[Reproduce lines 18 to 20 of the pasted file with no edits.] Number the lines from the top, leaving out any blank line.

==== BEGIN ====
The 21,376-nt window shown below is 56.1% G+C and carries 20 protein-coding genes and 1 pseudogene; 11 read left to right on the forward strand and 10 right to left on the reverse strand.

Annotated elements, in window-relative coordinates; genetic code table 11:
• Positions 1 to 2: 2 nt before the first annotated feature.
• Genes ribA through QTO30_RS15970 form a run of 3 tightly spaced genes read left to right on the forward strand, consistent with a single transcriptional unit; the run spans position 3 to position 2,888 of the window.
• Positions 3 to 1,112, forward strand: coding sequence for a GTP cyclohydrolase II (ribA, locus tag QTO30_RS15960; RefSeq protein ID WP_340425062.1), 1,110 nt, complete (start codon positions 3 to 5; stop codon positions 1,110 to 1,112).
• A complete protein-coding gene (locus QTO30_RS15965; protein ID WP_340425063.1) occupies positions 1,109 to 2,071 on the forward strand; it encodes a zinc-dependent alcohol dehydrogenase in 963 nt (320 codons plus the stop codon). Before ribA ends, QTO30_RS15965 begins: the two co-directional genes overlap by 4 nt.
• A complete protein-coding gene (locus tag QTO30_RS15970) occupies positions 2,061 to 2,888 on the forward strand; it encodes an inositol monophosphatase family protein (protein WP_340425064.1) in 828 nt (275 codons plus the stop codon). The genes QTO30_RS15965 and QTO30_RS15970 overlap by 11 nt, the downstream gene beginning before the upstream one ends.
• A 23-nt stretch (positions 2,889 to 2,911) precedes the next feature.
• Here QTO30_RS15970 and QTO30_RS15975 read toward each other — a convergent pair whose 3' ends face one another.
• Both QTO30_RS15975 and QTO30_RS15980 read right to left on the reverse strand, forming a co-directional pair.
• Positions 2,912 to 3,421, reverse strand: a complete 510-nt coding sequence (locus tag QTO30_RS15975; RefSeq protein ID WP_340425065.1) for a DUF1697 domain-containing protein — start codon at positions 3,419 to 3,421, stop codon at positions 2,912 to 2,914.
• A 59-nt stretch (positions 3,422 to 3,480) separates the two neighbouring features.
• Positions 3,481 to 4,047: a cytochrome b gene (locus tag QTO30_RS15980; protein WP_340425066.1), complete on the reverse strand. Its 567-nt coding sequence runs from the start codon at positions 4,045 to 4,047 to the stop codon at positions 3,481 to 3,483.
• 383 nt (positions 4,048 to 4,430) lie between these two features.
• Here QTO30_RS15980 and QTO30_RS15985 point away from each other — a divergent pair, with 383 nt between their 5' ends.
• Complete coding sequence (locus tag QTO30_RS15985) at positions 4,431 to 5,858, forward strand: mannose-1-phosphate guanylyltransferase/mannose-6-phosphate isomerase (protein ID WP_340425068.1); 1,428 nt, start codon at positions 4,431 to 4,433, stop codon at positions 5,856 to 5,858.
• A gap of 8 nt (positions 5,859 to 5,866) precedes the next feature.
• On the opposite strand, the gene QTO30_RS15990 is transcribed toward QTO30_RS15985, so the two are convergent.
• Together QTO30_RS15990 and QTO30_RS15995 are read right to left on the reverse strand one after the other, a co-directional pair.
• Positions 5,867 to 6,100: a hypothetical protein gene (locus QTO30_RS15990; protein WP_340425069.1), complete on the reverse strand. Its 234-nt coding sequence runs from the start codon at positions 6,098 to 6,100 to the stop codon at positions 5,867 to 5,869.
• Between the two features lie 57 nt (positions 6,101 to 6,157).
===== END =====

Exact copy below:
• On the opposite strand, the gene QTO30_RS15990 is transcribed toward QTO30_RS15985, so the two are convergent.
• Together QTO30_RS15990 and QTO30_RS15995 are read right to left on the reverse strand one after the other, a co-directional pair.
• Positions 5,867 to 6,100: a hypothetical protein gene (locus QTO30_RS15990; protein WP_340425069.1), complete on the reverse strand. Its 234-nt coding sequence runs from the start codon at positions 6,098 to 6,100 to the stop codon at positions 5,867 to 5,869.